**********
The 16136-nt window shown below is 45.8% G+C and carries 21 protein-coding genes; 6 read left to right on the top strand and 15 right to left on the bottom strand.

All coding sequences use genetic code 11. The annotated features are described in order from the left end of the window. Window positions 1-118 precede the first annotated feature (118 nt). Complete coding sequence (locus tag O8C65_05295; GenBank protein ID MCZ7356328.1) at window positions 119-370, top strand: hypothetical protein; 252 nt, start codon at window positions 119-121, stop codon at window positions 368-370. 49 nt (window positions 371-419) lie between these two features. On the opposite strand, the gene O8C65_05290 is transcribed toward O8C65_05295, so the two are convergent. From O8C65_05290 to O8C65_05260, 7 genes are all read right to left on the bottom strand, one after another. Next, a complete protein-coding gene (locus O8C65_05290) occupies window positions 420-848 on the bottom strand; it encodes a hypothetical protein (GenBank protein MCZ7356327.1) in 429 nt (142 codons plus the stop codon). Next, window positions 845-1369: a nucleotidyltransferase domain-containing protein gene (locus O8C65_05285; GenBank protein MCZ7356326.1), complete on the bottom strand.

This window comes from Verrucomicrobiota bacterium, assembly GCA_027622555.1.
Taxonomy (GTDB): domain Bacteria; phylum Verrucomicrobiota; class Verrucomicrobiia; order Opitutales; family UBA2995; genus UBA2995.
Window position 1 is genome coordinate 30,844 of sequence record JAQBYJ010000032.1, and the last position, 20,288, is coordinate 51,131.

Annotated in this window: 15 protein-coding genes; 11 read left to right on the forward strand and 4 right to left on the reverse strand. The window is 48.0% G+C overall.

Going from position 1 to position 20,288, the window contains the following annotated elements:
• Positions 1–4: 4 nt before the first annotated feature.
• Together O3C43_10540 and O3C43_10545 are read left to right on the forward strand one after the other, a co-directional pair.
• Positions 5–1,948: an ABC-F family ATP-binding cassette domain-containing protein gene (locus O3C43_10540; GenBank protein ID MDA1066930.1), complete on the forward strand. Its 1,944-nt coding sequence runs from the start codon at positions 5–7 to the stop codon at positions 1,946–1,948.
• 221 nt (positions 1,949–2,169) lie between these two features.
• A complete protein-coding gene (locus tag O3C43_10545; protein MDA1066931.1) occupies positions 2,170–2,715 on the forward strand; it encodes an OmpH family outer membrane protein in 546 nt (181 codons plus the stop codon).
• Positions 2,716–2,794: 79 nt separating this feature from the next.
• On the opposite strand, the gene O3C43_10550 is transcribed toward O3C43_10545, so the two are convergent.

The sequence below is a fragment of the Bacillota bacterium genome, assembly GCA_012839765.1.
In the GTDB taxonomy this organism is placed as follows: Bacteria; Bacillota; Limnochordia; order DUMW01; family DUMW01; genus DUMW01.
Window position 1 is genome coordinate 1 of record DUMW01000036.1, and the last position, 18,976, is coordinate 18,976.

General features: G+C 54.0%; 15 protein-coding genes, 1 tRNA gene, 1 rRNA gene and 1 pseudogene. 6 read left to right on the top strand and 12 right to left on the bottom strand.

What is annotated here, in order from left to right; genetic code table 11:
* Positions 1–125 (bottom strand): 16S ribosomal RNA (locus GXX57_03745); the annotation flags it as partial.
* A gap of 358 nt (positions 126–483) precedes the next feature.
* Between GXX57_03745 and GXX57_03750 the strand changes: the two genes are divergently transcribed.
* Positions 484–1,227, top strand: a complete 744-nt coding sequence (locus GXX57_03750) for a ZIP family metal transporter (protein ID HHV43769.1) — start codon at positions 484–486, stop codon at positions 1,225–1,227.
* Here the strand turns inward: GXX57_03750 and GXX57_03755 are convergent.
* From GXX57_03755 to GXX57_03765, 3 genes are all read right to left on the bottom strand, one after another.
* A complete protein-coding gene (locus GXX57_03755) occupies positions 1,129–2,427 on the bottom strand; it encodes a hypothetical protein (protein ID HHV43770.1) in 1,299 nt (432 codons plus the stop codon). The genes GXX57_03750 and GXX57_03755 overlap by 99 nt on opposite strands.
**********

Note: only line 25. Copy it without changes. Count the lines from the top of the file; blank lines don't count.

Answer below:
* From GXX57_03755 to GXX57_03765, 3 genes are all read right to left on the bottom strand, one after another.